Mathematics requirements in AS101 are modest, the student must be able to add, subtract, multiple, and divide and substitute numbers into a simple formula.  No algebra is required to make an A in the course, students do not have to know how to solve for an unknown variable in a simple linear equation like Ax+B=C. If students are given the formula x=(C-B)/A in some astrophysical context and are given A=2, C=9, and B=5, they should be able to calculate that x=2Get out a calculator right now and see if  you can do this.  Hey, I bet you can do this even without a calculator.  Looks like you have the ability to make and A in this course if you do the work!  AS101 students will have to use a scientific calculator on three CLEA, Contemporary Laboratory Exercises in Astronomy,  lab projects to add, subtract, multiple, and divide.  There is a  TI scientific calculator chained down in the Math/Science Learning Center in Science North Room 100 in case you forgot to bring your calculator when you need it.  I know, I put it there several years ago, and I occasionally change the batteries so it continues to work.  On tests AS101 students will not have to do arithmetic more complicated than to multiple an integer time itself four time, like 3^4=3•3•3•3=81 (for Wien’s law, how much brighter is one star than another star if it is three times hotter in absolute temperature and the same physical size?), or to calculate a simple reciprocal like 1/(1/3)=3 (for understanding how to calculate parallax distances from arc seconds into distance in parsecs, what is the distance in parsecs if the parallax of a star is observed to be 1/3 of an arc second?).  Any physical principles (physics) that they need to understand the material in AS101 are taught in the course.  Physics is  not a prerequisite, so knowing some physics before you take the course is not  required to make an A.  Of course if  you know some  physics  it will not  hurt you either.   You  will  actually learn  a  little  physics  in  a fun  non threatening  way  in  AS101.

AS101 students need to be able to read a text book with some understanding, and to be bold enough to ask questions in class about anything they did not understand in the text; or to have a friend in the class who is bold enough to ask the question for them.  Students are not required to memorize crap, portfolios with notes the student have written, with diagrams and graphs from the text that the student deems important,  vocabulary words defined by the student, and completed labs may be used on the tests.  The portfolio may be in a bound form like a three ring binder and written by hand or typed; or it may be on a computer organized by chapter in the text organized by the student.  Portfolios are part of the writing across the curriculum taken seriously in AS101.  Students with all types of the afore mentioned portfolios have gotten As in the class, since they have answered the questions on the exam mostly correctly.  The questions on the exam are not always simple identifications of crap easily memorized and forgotten the next term.  "Education is a permanent alteration in behavior" and this course alters behavior of successful students, which is the majority of the class.  Not reading the text always leads to failure as the instructor does not read the text to students, but expects them to read the assigned portions before coming to class; and to have understood it before the exams, which does take some time.   Some exam questions require a few sentences to answer or a labeled diagram to be sketched.  No great artistry in diagrams is required and spelling and grammar are not graded as long as the instructor can understand the sentence or phrase.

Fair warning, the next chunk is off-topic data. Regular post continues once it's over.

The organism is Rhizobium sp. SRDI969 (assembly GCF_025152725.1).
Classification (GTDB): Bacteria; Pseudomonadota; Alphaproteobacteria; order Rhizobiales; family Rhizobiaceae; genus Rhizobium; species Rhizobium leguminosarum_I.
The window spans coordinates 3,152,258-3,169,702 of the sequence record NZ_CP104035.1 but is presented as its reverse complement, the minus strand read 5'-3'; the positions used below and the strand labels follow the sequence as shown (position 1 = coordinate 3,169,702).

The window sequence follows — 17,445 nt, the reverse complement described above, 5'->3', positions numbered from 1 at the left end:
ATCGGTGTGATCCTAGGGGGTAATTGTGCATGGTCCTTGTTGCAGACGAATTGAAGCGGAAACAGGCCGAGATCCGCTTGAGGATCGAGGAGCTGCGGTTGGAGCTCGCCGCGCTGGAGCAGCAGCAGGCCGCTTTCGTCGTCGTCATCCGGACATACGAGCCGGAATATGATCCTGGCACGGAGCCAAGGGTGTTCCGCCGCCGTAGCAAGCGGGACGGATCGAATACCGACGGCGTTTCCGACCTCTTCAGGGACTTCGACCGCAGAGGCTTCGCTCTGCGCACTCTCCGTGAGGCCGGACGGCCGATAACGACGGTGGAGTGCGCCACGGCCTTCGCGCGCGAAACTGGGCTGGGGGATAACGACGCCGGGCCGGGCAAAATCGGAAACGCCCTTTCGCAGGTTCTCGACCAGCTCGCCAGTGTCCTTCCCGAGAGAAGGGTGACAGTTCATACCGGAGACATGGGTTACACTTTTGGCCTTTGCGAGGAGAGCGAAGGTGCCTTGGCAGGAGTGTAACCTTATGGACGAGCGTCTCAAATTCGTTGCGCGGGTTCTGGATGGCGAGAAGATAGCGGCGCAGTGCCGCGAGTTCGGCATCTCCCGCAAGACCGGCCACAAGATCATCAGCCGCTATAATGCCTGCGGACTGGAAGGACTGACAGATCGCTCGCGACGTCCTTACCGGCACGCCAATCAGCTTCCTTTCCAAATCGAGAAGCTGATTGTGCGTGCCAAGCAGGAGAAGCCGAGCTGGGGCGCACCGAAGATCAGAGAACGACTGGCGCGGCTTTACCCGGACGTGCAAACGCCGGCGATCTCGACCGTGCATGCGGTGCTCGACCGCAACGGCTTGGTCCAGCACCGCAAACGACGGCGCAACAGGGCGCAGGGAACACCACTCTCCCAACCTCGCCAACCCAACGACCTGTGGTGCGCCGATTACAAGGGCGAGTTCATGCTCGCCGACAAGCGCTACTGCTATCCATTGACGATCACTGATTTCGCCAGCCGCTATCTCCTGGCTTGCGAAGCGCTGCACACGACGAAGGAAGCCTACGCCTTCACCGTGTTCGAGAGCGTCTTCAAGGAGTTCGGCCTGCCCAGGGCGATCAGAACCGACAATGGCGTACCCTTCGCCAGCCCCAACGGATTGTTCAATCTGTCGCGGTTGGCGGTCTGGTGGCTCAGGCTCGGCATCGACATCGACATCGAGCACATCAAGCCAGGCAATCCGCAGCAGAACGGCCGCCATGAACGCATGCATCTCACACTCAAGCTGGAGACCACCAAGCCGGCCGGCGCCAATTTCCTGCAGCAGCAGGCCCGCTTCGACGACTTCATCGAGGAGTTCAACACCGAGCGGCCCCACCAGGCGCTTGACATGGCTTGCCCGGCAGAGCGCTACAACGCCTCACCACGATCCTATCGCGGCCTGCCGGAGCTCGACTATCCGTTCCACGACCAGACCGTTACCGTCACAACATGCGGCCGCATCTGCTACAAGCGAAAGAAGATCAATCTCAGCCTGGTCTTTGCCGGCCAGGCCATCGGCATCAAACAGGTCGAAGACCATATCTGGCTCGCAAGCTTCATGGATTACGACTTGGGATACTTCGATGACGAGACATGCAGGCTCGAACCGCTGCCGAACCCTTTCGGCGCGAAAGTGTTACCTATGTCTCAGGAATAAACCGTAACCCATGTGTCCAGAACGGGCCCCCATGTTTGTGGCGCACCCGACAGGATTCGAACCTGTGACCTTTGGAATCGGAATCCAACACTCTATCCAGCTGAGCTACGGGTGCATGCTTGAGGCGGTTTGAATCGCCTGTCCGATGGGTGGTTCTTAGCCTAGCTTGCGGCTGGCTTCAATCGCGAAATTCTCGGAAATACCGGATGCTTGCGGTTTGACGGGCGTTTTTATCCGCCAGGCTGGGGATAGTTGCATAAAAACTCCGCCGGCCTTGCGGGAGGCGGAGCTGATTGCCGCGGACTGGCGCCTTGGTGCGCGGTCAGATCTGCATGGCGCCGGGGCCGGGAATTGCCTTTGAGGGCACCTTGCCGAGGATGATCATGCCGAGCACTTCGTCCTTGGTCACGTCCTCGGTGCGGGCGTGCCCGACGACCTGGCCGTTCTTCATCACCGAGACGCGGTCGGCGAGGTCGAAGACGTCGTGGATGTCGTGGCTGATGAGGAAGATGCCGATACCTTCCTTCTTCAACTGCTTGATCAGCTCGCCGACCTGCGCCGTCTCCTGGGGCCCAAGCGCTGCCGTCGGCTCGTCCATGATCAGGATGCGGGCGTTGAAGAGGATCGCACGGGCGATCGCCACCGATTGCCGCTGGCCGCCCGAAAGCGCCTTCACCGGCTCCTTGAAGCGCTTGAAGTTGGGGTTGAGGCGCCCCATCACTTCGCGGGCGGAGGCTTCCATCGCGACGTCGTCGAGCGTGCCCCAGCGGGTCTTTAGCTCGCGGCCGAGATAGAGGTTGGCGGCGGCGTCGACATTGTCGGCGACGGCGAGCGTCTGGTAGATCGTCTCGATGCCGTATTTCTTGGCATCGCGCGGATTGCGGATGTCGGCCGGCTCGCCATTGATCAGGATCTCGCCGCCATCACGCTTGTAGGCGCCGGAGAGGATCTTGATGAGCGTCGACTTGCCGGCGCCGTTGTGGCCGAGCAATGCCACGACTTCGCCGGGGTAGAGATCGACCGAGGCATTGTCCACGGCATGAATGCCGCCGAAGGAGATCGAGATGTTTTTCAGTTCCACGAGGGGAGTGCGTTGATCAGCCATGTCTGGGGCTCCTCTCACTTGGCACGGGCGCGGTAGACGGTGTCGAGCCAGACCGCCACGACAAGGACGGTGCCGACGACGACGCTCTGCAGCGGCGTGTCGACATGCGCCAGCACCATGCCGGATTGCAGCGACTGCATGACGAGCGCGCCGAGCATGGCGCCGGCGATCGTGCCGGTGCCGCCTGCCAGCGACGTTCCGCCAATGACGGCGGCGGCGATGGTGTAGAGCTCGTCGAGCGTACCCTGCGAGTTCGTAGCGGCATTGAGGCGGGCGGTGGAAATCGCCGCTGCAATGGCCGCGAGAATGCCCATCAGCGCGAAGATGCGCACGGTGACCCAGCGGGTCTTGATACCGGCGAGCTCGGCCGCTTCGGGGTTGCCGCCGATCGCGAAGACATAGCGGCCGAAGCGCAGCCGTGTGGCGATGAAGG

This course can be great fun for anyone who wants to understand something about where and when and how they fit into the larger universe.  Artist, accounting majors, business majors, computer science and computer application majors, history majors, future teachers (AAT=Associate Arts in Teaching), and practically any other type of person can do well in this course if they study some and try and figure things out with the help of their fellow students and the professor some things about the way the universe works.  Studying in groups is encouraged, but not mandated.  The CLEA lab projects may be done in groups as large as three persons using a computer in the Math Science Learning Center, but don't let your partner do all of the work, or they will understand everything about the lab, and you will not, and you will make a low grade, and your partner will make a high grade.  

Schedule of Textbook Reading Assignments, extra reading assignments, laboratory assignments, and tests

Class Schedule time line
 

Time
Reading Assignment
Lecture Resource